This week’s edition of PA Sorting Rivalries looks at the relationship between Ireland and Wales.
There was a time when Irish players and fans got on just fine with their Welsh counterparts. As the old saying goes, ‘The enemy of my enemy is my friend,’ and both Ireland and Wales were happy to unite in their hatred of England. It was a case of two Celtic tribes joining forces in the face of a smug, ‘Swing Low, Sweet Chariot’-chanting evil.
In recent years, however, the relationship has turned sour and like scorned lovers, both sides love nothing more than throwing barbs at one another. Things have gotten to such a level that if you were to ask either side which game they would most like to win in this season’s Six Nations, the answer would probably be this one.
The rivalry began to get heated around a decade ago when the new Welsh regional teams joined the Celtic League. While the Irish were kings of the club scene, Wales ruled the roost internationally. Speaking in the build up to today’s game, Welsh prop Adam Jones said, “It is a bit about how well their provinces have done and there has been some controversy in recent matches.”
Controversy is certainly something that Wales-Ireland rivalry has not lacked in the last decade. After the Welsh defeated Ireland in the final game of the 2005 Six Nations to secure the Grand Slam, Gavin Henson claimed in his autobiography that Brian O’Driscoll had gouged him.
According to Henson, O Driscoll, “decided to pull my hair and tried to gouge my eye for good measure, saying ‘How do you like that?’” When Henson returned to Dublin with Wales the next year, he bore the brunt of hostile supporters and hostile opposition as Ireland ran out 31-5 victors.
Recent seasons have also had their fair share of incidents. In 2011, Wales secured victory in the sides Six Nations encounter thanks to an illegal second-half try from Mike Phillips. The scrum-half profited from a quick lineout that should have been called back. As Wales celebrated on the Cardiff pitch, everyone in Ireland became experts on Section 19.2 (d) of the IRB’s laws of the game.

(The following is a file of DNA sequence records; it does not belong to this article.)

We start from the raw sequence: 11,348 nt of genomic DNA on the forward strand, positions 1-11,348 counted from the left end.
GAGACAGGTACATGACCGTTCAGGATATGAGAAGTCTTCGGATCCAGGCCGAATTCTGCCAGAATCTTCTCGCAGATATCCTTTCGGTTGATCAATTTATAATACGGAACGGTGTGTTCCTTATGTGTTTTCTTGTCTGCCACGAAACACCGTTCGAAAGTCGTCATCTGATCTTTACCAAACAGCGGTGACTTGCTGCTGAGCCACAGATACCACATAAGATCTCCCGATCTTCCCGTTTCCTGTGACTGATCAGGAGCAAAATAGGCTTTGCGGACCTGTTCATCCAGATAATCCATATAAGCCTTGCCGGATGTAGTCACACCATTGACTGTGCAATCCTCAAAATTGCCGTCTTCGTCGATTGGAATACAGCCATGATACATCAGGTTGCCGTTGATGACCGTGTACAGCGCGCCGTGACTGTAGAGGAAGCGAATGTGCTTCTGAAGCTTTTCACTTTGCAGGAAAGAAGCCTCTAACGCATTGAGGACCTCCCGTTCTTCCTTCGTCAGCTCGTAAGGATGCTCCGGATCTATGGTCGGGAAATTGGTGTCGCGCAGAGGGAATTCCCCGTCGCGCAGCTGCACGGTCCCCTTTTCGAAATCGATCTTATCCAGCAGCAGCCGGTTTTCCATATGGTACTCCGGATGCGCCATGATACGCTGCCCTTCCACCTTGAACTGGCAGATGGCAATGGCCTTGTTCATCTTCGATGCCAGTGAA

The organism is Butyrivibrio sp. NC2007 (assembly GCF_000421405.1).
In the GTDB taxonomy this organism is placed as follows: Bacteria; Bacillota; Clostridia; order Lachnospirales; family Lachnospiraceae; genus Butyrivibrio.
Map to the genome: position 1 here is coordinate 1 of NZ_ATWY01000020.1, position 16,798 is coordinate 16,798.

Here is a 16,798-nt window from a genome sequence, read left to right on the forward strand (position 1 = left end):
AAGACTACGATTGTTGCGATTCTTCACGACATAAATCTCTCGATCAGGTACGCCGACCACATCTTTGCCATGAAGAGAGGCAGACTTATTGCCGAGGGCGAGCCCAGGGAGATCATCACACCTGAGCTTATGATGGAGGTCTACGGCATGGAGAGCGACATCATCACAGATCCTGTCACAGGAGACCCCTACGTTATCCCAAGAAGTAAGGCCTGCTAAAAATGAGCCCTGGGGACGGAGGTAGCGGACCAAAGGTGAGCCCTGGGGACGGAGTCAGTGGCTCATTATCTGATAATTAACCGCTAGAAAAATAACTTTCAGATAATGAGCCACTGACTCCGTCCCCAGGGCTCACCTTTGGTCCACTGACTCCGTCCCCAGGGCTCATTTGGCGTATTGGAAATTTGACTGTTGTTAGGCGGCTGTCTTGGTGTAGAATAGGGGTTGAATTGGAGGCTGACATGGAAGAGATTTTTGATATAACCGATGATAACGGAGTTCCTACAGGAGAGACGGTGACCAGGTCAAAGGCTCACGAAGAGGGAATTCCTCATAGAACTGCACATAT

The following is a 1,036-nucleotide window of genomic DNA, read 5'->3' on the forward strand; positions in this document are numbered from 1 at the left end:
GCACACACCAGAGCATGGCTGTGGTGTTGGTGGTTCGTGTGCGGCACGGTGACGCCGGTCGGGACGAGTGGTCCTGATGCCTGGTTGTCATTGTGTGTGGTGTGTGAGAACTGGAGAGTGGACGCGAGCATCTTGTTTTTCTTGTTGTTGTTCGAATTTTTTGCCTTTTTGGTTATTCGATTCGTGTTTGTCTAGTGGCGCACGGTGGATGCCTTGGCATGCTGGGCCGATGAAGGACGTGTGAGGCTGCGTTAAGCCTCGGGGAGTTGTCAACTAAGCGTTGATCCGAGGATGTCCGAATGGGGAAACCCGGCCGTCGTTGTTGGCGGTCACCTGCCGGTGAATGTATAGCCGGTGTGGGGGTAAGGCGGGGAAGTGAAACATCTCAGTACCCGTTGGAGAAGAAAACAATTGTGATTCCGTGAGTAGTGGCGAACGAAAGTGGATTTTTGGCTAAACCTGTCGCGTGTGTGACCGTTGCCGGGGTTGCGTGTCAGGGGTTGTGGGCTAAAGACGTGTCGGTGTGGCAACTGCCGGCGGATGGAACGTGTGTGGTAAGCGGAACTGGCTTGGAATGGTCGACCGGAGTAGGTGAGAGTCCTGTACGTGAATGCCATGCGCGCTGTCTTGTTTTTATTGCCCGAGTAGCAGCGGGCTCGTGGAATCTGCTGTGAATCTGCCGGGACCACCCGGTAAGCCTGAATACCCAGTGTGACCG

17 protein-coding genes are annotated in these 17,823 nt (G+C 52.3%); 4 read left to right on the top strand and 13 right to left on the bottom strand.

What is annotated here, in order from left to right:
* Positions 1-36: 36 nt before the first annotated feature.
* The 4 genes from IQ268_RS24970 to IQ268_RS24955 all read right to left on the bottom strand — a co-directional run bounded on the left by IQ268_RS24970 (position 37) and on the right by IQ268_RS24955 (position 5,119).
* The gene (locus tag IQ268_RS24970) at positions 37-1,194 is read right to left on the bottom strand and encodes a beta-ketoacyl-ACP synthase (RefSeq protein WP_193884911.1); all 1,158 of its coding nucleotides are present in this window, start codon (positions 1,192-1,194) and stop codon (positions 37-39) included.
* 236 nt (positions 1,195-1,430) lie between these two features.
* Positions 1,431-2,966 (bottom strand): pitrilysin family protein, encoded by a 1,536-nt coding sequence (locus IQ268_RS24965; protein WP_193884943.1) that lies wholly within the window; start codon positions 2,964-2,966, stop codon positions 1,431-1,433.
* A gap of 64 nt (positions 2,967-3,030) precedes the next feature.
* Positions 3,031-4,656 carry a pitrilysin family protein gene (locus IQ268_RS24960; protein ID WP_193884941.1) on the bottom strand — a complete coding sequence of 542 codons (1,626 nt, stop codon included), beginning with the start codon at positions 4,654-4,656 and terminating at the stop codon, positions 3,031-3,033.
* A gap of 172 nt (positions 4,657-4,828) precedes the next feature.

Later that year, Wales became even more of an enemy in Irish eyes as they knocked Ireland out of the World Cup in New Zealand. After Ireland’s heroic pool victory against Australia, expectations began to rise that O’Driscoll’s last World Cup might go out with a bang but, ultimately, it ended with a whimper and a 22-10 loss to Wales in the quarter-finals as Declan Kidney’s team were out-fought and out-thought. Add in Bradley Davies tip-tackle in 2012 and you start to get the idea.
Despite all this, much of what happens on the pitch is only a warm-up act to the real reason behind the rivalry. The animosity between these two nations can be traced back to the night of the 28th of November 2001, when Warren Gatland, then Ireland head coach, was sacked by the IRFU in a coup led by his assistant, Eddie O’Sullivan.
Since Gatland took over the Welsh in November 2007, he has focused his ire on the little country across the Irish Sea. Prior to their meeting in his first Six Nations, Gatland publicly questioned O’Sullivan’s character and stating that he had been warned against trusting the Corkman in the first place.
The Kiwi impressively led Wales to the Grand Slam in his first campaign. The following year, he was on the cusp of retaining the Six Nations title. Only his former employers stood in his way, Ireland themselves in search of only the second Grand Slam in their history.
Prior to the clash, Gatland came out and said, “Probably, out of all the teams in the Six Nations, the Welsh players dislike the Irish the most.” Rugby’s answer to Jose Mourinho didn’t stop there, also questioning the Irish squad’s nerve when it came to dealing with expectations. In the end, a titanic clash was settled by Ronan O’Gara’s late drop-goal and Ireland secured their first Grand Slam for over 60 years.
This year’s match between Ireland and Wales has been given added bite after the events of the Lions Tour last summer. While there were grumblings about Gatland’s decision to choose Wales’ Sam Warburton as the Lions captain over the likes of Paul O’Connell or O’Driscoll, hysteria hit the Irish nation when the head coach named his team for the final test of the series.
On the morning of the 3rd of July, 2013, Ireland let out a collective gasp when news broke that O’Driscoll had not only been dropped from the first 15, but from the matchday squad altogether. In what was meant to be his defining moment, helping to win a Lions Tour on his fourth attempt, Ireland’s greatest ever player was cast aside. O’Driscoll was forced to sit awkwardly in the stands and watch on as Jonathan Davies, his replacement and a Welshman, put in an impressive performance. ‘BOD could have done that,’ the Irish nation sulked.
It is with this backdrop that Ireland and Wales now face each other in a crucial Six Nations matchup. Wales are looking for their third championship in a row while Ireland are in search for a fitting fair well for O’Drsicoll. Both sides navigated the potential banana skins of Scotland and Italy, respectively, on the opening weekend. Week 2 brings with it the first real test of their ambitions for this season’s championship.
For the winner, the campaign will begin to gather momentum, with the prospect of glory just over the horizon. For the loser, the Grand Slam is gone, the Triple Crown is gone and, most depressingly, it was all brought to an end by their nemesis, by ‘them’.
Pundit Arena, Padraic O Ciardha.
Featured Image By ArunMarsh (Arun Marsh) profile (Flickr) [CC-BY-2.0 (http://creativecommons.org/licenses/by/2.0)], via Wikimedia Commons.
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